When not focused on work in animal husbandry, McCallum switches gears and advocates for her pharmaceutical clients, hoping to advance her mission of having a healthier human population. Lobbying such entities as the Food and Drug Administration on behalf of her clients also has garnered McCallum national recognition. "I take my work very seriously and I think that shows through with my clients and the people I contact on behalf of my clients," she said. "I feel the need to be political in what I do and that makes me more effective."
McCallum's effectiveness on behalf of her clients also has proven beneficial to Blakely, Sokoloff, Taylor & Zafman, according to Michael DeSanctis, managing partner of the firm's Denver office. "I think one of the things that sets her apart is that she is very good at client development," he said. "Bringing in new clients and retaining the people she has brought to the firm is definitely a strong point." Having recently focused on work in the genetics and biotechnology fields, DeSanctis cited McCallum's experience with her clients as helping to advance the firm's status with such companies. "Working with companies like this is pretty recent and new for us," he said. "Jennifer certainly is helping us to build in that practice area."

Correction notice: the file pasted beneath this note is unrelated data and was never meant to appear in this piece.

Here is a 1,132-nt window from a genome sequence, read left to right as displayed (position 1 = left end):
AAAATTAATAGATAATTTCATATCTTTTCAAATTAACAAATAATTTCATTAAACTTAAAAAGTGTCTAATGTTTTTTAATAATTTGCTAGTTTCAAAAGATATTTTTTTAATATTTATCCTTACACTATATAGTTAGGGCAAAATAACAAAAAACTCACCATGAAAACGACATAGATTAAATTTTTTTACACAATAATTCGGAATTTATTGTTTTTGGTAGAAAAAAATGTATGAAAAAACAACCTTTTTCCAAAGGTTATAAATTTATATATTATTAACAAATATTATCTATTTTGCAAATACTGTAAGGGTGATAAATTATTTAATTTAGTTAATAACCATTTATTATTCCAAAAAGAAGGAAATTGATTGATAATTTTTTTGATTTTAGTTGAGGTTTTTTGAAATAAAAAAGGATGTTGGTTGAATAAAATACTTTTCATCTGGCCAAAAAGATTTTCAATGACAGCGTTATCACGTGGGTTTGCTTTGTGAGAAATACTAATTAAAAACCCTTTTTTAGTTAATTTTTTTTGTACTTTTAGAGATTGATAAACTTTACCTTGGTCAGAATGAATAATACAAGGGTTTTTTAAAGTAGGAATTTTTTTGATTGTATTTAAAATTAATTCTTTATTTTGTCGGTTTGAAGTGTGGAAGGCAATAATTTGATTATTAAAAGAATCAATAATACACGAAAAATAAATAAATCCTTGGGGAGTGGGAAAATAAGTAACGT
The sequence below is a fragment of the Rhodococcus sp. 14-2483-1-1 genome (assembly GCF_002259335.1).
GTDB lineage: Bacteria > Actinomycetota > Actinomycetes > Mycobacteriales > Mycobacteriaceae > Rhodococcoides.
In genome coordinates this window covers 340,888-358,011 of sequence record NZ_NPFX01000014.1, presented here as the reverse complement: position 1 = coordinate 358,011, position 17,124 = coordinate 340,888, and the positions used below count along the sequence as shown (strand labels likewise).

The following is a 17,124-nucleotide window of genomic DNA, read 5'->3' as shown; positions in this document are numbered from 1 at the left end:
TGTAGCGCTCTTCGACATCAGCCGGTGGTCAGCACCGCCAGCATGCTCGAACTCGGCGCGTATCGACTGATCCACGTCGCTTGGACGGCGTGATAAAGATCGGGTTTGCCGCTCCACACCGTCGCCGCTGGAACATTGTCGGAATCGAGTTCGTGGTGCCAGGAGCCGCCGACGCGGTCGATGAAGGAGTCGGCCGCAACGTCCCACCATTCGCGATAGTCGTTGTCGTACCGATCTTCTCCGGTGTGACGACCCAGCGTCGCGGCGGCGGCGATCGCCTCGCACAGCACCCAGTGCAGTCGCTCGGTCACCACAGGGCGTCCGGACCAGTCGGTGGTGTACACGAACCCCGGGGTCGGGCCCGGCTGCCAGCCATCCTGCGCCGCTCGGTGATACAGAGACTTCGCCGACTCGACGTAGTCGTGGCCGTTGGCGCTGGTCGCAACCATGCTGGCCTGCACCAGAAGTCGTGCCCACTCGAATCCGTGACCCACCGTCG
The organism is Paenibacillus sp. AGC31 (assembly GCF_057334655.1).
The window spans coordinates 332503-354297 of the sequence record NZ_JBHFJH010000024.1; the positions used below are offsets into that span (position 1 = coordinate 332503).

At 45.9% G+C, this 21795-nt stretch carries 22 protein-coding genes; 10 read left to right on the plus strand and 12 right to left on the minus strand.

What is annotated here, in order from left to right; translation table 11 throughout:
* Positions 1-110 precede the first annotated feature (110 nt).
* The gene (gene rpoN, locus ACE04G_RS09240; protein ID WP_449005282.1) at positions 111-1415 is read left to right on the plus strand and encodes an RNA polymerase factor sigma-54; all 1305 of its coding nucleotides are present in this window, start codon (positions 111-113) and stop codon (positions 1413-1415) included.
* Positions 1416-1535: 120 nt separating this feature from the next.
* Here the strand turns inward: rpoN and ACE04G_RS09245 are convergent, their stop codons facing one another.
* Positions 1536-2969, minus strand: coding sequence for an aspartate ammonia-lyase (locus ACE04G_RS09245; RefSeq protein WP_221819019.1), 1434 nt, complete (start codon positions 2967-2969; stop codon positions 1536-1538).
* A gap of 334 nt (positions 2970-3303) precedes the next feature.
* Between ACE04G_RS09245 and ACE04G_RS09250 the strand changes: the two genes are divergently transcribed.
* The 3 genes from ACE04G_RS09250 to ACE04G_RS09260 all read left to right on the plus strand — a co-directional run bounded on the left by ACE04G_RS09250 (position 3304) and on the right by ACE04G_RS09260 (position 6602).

With her schedule spanning hours spent at her Fort Collins and Denver offices, coupled by her travel time, McCallum admits she doesn't see her Erie home or her husband, Greg, as often as she would like. A member of the Erie Planning and Zoning Commission, Greg has his own interests to watch over and Jennifer explains she is proud of his contributions to the community. "Greg is very good to me," she said. "He takes care of everything at home and balances his schedule, while doing the laundry and watching over our dogs. He's very good to me and puts up with my crazy life."
Reprinted with permission. Colorado Hometown Newspapers 2005.